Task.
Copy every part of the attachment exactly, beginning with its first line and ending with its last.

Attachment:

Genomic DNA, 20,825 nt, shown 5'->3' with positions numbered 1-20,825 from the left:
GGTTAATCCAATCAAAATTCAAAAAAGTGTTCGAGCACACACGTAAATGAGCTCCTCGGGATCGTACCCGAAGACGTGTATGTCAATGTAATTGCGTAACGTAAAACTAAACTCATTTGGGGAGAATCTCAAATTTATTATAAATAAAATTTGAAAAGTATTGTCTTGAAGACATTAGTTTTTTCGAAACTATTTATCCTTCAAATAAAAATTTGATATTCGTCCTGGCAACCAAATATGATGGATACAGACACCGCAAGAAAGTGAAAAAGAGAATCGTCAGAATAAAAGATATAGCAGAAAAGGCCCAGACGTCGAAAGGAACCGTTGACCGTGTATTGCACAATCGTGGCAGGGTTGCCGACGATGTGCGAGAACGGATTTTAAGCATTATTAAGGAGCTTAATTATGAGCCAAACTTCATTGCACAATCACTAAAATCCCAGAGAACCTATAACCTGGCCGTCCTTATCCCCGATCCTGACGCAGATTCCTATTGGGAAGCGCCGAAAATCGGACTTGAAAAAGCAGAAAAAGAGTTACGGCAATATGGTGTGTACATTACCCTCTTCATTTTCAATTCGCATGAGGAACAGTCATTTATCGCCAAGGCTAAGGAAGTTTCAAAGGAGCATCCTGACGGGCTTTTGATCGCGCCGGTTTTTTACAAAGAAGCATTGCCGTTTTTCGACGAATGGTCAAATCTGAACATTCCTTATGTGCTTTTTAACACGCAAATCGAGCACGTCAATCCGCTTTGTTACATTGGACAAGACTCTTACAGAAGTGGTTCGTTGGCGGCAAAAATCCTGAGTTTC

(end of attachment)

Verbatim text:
Genomic DNA, 20,825 nt, shown 5'->3' with positions numbered 1-20,825 from the left:
GGTTAATCCAATCAAAATTCAAAAAAGTGTTCGAGCACACACGTAAATGAGCTCCTCGGGATCGTACCCGAAGACGTGTATGTCAATGTAATTGCGTAACGTAAAACTAAACTCATTTGGGGAGAATCTCAAATTTATTATAAATAAAATTTGAAAAGTATTGTCTTGAAGACATTAGTTTTTTCGAAACTATTTATCCTTCAAATAAAAATTTGATATTCGTCCTGGCAACCAAATATGATGGATACAGACACCGCAAGAAAGTGAAAAAGAGAATCGTCAGAATAAAAGATATAGCAGAAAAGGCCCAGACGTCGAAAGGAACCGTTGACCGTGTATTGCACAATCGTGGCAGGGTTGCCGACGATGTGCGAGAACGGATTTTAAGCATTATTAAGGAGCTTAATTATGAGCCAAACTTCATTGCACAATCACTAAAATCCCAGAGAACCTATAACCTGGCCGTCCTTATCCCCGATCCTGACGCAGATTCCTATTGGGAAGCGCCGAAAATCGGACTTGAAAAAGCAGAAAAAGAGTTACGGCAATATGGTGTGTACATTACCCTCTTCATTTTCAATTCGCATGAGGAACAGTCATTTATCGCCAAGGCTAAGGAAGTTTCAAAGGAGCATCCTGACGGGCTTTTGATCGCGCCGGTTTTTTACAAAGAAGCATTGCCGTTTTTCGACGAATGGTCAAATCTGAACATTCCTTATGTGCTTTTTAACACGCAAATCGAGCACGTCAATCCGCTTTGTTACATTGGACAAGACTCTTACAGAAGTGGTTCGTTGGCGGCAAAAATCCTGAGTTTC